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Attention all geeks and nerds! It's time to shed that stigma and embrace your inner programmer, because being a programmer is cool!

Back in the day, programmers were seen as nothing more than a bunch of socially awkward techies who spent all their time huddled in front of a computer screen. But these days, programming is the new black. Sure, you might still get the occasional eye-roll from your non-techy friends when you start talking about your latest coding project, but they'll be eating their words when they see the big bucks you're raking in. Long gone are the days of the starving programmer, subsisting on a diet of ramen noodles and Red Bull. These days, programmers are the rock stars of the tech world.

Now that I am in my mid-40s and miserably failed on becoming a legendary streamer I decided that I want to learn how to code. Don't get me wrong, I love my job and am not chasing a career in software engineering but I wanted to learn a new skill and the thought of me programming kind of appeals to my inner geek. I also know Basic back from my days with a Commodore C64 and some HTML (although that's not considered coding).

First things first, you'll need to choose a programming language to learn. So I've asked the good folks over at Mastodon. But don't be fooled by the cute, friendly names like Python or Ruby. These languages are devious, and they will do their best to trip you up at every turn. As you dive into the world of coding, you'll quickly realize that debugging is a full-time job. You'll spend hours staring at a screen, trying to figure out why your code won't run. And just when you think you've finally figured it out, you'll discover that you left off a crucial semicolon and have to start all over again. But don't give up! The joy of finally getting your code to work is worth all the frustration. Just try not to let your celebratory dance moves start a office-wide conga line. I've decided to start with Python an am currently taking courses at Code Academy and downloaded Mimo - a great app that delivers mini-classes in snack-able extent. By now I am capable of creating breathtaking pieces of code like:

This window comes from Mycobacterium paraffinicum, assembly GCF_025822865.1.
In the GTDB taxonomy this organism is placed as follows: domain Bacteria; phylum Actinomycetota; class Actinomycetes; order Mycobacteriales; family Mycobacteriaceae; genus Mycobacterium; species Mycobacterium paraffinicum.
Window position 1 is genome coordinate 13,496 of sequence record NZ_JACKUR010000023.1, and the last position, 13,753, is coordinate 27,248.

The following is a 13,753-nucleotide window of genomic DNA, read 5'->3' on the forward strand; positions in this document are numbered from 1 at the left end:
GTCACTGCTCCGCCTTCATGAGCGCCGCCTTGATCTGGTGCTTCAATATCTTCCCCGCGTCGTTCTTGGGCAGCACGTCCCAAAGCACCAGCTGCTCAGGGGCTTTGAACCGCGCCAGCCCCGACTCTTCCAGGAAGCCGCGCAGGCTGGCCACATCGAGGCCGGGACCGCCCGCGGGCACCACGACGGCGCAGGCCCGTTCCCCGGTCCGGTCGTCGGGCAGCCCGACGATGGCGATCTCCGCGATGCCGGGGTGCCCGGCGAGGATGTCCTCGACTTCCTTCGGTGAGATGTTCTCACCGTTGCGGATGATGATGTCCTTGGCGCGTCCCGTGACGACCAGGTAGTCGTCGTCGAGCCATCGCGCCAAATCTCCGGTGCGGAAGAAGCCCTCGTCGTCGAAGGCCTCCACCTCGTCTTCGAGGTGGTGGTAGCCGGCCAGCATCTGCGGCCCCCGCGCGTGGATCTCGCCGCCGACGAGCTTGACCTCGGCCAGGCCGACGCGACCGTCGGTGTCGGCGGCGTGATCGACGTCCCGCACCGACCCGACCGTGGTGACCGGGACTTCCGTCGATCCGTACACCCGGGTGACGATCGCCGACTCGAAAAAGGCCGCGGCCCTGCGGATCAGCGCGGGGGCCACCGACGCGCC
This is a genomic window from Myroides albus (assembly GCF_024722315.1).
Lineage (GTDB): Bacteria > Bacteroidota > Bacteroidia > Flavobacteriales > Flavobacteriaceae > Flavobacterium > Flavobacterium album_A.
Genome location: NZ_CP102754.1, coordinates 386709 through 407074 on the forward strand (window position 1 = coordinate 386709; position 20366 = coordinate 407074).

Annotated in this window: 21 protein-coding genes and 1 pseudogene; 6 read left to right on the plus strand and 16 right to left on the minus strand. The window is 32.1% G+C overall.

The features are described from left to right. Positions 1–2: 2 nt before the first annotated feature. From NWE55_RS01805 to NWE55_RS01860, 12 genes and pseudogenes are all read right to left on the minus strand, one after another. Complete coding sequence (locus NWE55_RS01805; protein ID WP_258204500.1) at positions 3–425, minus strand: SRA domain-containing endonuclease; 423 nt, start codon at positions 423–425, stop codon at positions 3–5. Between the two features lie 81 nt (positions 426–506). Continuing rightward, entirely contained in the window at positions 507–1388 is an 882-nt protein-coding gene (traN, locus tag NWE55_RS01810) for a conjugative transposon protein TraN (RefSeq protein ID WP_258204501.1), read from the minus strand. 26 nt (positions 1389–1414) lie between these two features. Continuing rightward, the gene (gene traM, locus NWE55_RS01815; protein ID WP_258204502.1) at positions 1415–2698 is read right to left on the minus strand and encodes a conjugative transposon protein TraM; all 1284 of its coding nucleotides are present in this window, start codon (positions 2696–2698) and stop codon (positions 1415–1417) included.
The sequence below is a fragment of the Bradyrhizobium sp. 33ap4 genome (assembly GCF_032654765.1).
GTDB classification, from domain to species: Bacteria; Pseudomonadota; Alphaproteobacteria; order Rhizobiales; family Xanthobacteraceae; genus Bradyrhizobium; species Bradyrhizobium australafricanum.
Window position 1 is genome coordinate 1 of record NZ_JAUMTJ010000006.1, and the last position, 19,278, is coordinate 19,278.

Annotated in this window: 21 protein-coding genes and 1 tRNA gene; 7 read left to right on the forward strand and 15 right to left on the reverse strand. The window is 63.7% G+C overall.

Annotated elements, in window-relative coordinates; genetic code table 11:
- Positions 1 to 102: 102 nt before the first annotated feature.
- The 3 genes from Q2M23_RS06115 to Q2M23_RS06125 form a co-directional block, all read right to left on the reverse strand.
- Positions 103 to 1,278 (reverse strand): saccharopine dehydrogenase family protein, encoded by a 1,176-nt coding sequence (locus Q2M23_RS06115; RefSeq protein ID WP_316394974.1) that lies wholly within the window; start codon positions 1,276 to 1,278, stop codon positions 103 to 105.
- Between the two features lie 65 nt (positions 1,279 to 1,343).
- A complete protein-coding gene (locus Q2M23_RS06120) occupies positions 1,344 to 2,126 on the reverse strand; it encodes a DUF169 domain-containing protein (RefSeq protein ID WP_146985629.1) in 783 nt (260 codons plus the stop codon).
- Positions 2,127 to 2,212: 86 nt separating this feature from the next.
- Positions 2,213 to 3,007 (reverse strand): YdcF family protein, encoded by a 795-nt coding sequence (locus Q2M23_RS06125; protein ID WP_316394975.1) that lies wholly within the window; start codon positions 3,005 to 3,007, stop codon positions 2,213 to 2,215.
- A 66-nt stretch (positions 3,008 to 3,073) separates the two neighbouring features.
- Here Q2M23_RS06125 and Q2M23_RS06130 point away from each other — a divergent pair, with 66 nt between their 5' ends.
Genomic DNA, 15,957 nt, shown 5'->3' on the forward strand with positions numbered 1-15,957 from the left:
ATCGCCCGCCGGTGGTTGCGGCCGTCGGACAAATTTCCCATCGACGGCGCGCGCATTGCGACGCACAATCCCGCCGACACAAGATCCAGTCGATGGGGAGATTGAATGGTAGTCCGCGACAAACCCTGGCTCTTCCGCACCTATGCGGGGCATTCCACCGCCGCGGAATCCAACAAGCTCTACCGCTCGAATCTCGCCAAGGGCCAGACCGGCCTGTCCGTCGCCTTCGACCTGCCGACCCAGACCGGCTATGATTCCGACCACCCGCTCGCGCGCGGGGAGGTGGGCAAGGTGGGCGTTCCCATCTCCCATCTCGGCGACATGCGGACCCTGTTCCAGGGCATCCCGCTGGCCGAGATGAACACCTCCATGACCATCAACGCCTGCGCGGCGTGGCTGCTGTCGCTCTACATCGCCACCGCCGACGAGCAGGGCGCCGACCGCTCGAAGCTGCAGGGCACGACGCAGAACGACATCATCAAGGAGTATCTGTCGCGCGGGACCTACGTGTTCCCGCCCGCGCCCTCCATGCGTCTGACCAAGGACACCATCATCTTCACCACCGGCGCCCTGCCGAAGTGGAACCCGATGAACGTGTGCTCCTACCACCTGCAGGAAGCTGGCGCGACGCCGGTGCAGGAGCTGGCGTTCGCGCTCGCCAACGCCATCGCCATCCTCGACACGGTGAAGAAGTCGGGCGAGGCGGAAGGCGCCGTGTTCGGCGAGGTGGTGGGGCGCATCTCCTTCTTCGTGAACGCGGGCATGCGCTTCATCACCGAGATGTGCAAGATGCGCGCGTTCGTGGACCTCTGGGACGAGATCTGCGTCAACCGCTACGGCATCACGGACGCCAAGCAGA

stock = 600 
jeans_sold = 500 
target = 500 

target_hit = jeans_sold == target 
print("Hit jeans sale target: ") 

current_stock = stock - jeans_sold 
in_stock = current_stock != 0 
print("Jeans in stock:") 

Python is a high-level, interpreted programming language. It was first released in 1991 and has since become a popular language for web development, data analysis, and scientific computing. One of the main advantages is its simplicity and readability. It has a relatively small set of keywords and a simple, clean syntax, which makes it easy to learn and use. Python also has a large and active community of users, which means there are many resources available for learning and troubleshooting. Python is used for a wide variety of applications, including web development, data analysis, machine learning, and scientific computing. Instagram, Dropbox and Netflix are among the products written in Python.